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A recent report published by credit rating agency DBRS Morningstar points out that aeronautical fees and tariffs have been on the rise since early 2021 at airports across Canada, which directly affects both passengers and airlines. The Covid-19 pandemic caused the relatively stable airport sector to become quite the opposite, raising concerns about whether the nonprofit nature of airports in Canada is viable.
The report uses Toronto Pearson airport (YYZ) as an example, noting that in early 2021, the airport improvement fee increased from $25 to $30 for departing passengers, and from $2 to $6 for connecting passengers. Two years later, in January 2023, Toronto Pearson raised these fees again by a further $5 and $1, respectively. Moreover, aeronautical tariffs increased by three percent in 2021, three percent in 2022, and four percent in 2023, the DBRS Morningstar report notes.
In the past, many Canadian airports have strived to keep aeronautical rates low as a strategy to attract and retain airlines. According to the report, some airports “even froze their aeronautical rates for years and/or set out fixed-fee programs, trying to encourage airlines to add more routes and put more passengers through their facilities” to increase revenues.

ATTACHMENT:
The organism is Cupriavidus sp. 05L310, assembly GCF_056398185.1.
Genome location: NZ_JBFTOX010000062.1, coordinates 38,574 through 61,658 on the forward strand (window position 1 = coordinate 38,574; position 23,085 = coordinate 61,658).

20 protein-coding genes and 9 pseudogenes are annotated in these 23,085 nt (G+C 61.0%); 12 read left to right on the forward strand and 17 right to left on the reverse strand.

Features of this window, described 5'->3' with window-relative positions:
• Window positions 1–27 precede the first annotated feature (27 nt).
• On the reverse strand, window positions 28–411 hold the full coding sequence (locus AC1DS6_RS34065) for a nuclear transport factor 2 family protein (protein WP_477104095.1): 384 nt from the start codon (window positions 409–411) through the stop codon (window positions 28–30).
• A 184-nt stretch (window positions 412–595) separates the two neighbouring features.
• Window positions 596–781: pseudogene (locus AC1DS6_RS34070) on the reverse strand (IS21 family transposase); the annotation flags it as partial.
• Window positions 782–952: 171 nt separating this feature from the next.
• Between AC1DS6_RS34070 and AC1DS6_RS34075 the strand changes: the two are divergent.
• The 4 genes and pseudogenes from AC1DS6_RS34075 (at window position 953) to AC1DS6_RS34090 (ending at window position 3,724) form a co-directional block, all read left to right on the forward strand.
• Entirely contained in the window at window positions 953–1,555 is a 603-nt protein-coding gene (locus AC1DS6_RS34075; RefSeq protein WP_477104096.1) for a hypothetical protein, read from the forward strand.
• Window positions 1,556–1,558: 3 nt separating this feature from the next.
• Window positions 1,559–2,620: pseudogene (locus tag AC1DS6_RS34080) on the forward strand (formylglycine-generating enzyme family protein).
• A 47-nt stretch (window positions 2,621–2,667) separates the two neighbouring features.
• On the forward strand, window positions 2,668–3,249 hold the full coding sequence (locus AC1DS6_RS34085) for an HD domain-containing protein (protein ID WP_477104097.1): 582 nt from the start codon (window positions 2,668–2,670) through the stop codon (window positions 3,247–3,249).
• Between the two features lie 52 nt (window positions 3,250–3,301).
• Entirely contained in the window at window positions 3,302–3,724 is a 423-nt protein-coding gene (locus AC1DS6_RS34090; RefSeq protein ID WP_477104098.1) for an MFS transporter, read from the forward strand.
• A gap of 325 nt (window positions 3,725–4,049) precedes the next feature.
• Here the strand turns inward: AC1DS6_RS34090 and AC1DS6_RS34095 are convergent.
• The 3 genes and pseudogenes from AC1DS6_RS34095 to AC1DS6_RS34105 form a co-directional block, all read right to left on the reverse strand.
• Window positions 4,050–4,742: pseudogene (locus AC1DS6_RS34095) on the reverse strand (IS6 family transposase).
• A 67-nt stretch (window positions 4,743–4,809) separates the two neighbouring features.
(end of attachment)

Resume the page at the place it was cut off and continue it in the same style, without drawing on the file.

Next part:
During the pandemic, the federal government prioritized providing support to the airline sector “to safeguard financial sustainability/viability,” but did not provide reciprocal support to airport authorities. While the latter group did receive some support through Transport Canada’s Airport Critical Infrastructure Program, which provides $571.2 million in funding over five years, it has not been enough to stop airports from resorting to fee and tariff increases — which “appear to have become a necessary move . . . and probably the only option left to improve cash flows and reignite future growth,” the report states.
In contrast, eligible airports in the United States received significant financial relief from the U.S. government during the pandemic, through various federal stimulus programs. DBRS Morningstar’s report says those U.S. airports were able to “use the funds to pay debt service for their outstanding bonds, provide rent relief to concessionaires, and maintain operations and capital programs” — thus allowing them “to recover faster financially, while continuing to maintain and improve their infrastructure.”
In Canada, the lack of revenues and government subsidies, or other funding sources, during the pandemic caused Canadian airports to collectively add $3.2 billion in debt in order to protect liquidity and existing operations. Not to mention, “operating costs continue to rise because of high inflation, and capital expenditures aren’t getting cheaper either,” DBRS Morningstar said.
Additionally, many Canadian airports were forced to cancel, suspend, or scale back any expansion or rehabilitation projects that may have been in the works prior to the pandemic. But those projects will “have to restart at some point in the future, and at a potentially higher cost,” the report notes.
Ultimately, although increasing aeronautical fees and tariffs have become “necessary” for many Canadian airports, DBRS Morningstar says it could potentially be harmful to the competitiveness of these airports moving forward.